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Opportunities for action around hypertension highlighted with new resource

A new blood pressure resource for primary care practitioners and local authorities has been developed.

The resource, entitled ‘Blood Pressure – How Can We Do Better?‘ highlights the national picture around high blood pressure and also breaks down the data into tailored packs for every CCG, highlighting local opportunities for improvement

It was developed by a group of GPs, nurses and pharmacists from the Primary Care CVD Leadership Forum, working in partnership with Public Health England, the British Heart Foundation, NHS England, the Stroke Association, Blood Pressure UK, the British Hypertension Society and the Royal College of General Practitioners.

The individual packs contain infographics that show how the CCG and local practices are performing in detection and management of high blood pressure, and contain practical key messages written by primary care clinicians on potential ways to improve care and outcomes for patients.

The potential benefits of targeting high blood pressure in local areas are huge – for every 10mmHg reduction in blood pressure, the risk of a life changing heart attack or stroke is reduced by 20%. However the current situation shows that more than 5.5 million people in England are not aware they have hypertension. Out of those who do know, one in three people’s blood pressure levels are not controlled in line with NICE recommendations.

New estimates of hypertension for CCGs and practices have been released by Public Health England’s National Cardiovascular Intelligence Network (NCVIN) using a model of undiagnosed hypertension recently completed by Imperial College London. The figures suggest the number of people who had high blood pressure in 2015, and the number of people who were diagnosed. It finds that an estimated 13.4 million people have either GP recorded or undiagnosed hypertension, equal to approximately 24% of the population.

Dr Matt Kearney, National Clinical Director for Cardiovascular Disease Prevention for NHS England and National Clinical Advisor for Public Health England, said: “This new resource, written by clinicians for clinicians, can help hard-pressed GPs work in new ways to improve the diagnosis and treatment of people with high blood pressure. By making better use of community pharmacists, encouraging more self-measurement of blood pressure, and auditing data more systematically  so we can spot cases of hypertension that are missing or under-treated quicker.”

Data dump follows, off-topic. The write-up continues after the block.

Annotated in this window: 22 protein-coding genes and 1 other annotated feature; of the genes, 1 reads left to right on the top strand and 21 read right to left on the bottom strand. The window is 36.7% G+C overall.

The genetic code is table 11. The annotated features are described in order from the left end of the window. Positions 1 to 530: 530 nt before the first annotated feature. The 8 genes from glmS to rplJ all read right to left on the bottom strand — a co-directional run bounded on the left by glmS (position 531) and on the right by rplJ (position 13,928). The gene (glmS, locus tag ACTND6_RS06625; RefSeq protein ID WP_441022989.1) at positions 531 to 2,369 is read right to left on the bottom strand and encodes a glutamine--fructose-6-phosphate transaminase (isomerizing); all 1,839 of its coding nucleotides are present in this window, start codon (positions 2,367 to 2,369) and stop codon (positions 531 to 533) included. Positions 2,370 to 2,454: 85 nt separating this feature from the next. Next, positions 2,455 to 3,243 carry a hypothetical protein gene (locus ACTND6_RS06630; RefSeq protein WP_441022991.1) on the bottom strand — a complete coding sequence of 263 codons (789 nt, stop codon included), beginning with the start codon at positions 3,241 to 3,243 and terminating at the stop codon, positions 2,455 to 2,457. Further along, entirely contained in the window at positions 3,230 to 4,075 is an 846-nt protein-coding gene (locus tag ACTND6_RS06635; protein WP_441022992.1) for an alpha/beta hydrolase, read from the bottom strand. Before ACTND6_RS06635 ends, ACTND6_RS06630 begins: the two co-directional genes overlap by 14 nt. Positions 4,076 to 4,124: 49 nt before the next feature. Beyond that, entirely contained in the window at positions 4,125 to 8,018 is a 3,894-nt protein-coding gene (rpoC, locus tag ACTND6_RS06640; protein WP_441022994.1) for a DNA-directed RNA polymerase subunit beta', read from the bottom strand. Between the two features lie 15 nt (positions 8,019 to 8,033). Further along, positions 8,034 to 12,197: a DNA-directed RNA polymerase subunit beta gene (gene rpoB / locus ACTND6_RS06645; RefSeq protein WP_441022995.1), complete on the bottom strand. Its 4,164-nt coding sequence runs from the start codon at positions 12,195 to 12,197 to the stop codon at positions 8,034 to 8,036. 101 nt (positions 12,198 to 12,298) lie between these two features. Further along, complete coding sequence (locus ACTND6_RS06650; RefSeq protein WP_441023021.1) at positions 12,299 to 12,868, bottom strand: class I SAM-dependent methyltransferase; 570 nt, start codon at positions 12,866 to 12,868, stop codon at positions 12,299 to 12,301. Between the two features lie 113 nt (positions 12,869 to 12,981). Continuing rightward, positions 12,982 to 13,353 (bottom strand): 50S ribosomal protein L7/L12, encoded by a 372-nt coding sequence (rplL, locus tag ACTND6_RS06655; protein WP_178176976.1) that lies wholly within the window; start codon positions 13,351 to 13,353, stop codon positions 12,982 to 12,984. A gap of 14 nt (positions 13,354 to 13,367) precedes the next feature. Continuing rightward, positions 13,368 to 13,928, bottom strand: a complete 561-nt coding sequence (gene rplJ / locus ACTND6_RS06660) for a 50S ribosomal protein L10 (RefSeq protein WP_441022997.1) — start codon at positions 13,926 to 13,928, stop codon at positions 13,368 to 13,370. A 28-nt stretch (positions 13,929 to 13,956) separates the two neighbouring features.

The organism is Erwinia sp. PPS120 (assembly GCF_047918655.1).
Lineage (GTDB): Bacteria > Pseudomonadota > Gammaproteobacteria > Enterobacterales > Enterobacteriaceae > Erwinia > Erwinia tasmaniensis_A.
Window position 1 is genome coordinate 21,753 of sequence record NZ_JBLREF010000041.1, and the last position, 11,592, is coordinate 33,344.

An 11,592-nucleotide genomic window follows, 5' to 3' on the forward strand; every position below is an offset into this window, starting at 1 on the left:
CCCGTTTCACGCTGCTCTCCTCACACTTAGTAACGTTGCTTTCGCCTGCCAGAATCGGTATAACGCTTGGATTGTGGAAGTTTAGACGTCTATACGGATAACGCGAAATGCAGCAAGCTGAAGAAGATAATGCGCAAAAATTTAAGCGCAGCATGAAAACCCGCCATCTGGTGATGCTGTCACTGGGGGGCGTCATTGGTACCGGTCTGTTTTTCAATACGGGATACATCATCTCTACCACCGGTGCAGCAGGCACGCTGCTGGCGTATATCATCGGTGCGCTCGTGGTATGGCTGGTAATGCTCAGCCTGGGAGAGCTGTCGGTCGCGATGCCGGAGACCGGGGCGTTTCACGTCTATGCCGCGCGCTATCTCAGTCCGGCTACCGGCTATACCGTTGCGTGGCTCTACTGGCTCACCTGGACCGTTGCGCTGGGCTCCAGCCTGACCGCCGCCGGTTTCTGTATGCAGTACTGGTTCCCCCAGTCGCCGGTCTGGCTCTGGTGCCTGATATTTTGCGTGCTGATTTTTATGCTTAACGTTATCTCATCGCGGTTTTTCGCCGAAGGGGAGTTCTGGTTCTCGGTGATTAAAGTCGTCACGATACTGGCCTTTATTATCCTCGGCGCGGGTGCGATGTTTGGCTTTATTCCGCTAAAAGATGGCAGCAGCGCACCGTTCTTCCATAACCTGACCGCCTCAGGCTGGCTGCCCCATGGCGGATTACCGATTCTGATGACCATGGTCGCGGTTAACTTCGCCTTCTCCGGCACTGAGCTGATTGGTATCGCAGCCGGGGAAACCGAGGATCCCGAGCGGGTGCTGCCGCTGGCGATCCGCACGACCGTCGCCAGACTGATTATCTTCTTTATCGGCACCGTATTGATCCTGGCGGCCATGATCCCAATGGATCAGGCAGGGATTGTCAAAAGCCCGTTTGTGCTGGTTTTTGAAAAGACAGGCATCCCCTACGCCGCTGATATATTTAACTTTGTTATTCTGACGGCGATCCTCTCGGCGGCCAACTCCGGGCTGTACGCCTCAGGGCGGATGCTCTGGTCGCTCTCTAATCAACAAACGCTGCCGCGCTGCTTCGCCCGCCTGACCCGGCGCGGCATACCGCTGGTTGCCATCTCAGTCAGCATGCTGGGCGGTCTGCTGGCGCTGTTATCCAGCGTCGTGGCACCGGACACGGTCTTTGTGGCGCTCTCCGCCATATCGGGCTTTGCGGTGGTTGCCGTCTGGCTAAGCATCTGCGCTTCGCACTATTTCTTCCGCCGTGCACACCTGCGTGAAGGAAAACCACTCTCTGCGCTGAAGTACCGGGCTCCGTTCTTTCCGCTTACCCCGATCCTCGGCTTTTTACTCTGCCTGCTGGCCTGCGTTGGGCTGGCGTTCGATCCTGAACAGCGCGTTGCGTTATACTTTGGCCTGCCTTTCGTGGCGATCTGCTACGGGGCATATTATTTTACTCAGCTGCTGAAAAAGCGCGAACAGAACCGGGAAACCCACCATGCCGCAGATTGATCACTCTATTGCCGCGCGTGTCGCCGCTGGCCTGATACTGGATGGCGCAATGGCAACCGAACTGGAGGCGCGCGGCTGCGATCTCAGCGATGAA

Catherine Kelly, Director of Prevention, Survival and Support for the British Heart Foundation, said: “Once diagnosed, people can take action to lower their blood pressure and reduce their risk of developing coronary heart disease, the UK’s single biggest killer. Not only does this have vast patient benefits but the cost saving to the health service could be significant, with the condition costing the NHS an estimated £2 billion.”

The resources will help healthcare practitioners make the case for early detection and preventative interventions that tackle hypertension, and illustrate how the burden of cardiovascular disease on general practice can be minimised by looking first at primary prevention.

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3 comments

  1. Jane Leeds says:

    Im sorry to hear that both of you have issues but do feel that you are trying to push your these on to other people. How do you expect a GP to solve your Carer Stress problems? There are Carer support organisations out there, couldn’t you seek support from them? We cant all expect the NHS to solve all our problems there simply isn’t the money. Do a bit of research on how to reduce your blood pressure if you don’t want to take pills. You obviously have access to the internet. Exercise, Diet, Smoking and other lifestyle factors…

  2. Stephen Lees says:

    I suffered a massive stroke.My gp practice knew I had high blood pressure,an irregular heartbeat and family history of cvd and did nothing to prevent my stroke.My last visit to my gp practice.Your health is fine,nothing to worry about.Well call you if there’s a problem.

  3. jean spain says:

    patient’s are usually informed that their BP is ‘high’ and offered to go away for a week or two and then come back to check it again. Asked what they think may be causing it but offered no help in reducing it. I am on my fourth recheck and know that medication will be offered next time but no consideration is taken in to the acute stress I am under at the moment as a carer and someone who has sufferd an chronic pain condition for the past 18 years. the cuff is far tighter than has ever been applied before and causes me to hold my breath due to the dreadful pain in my elevated arm. What are GPs doing to remedy this situation for me and the many others this would apply to? Nothing but pills. Not good enough, sorry.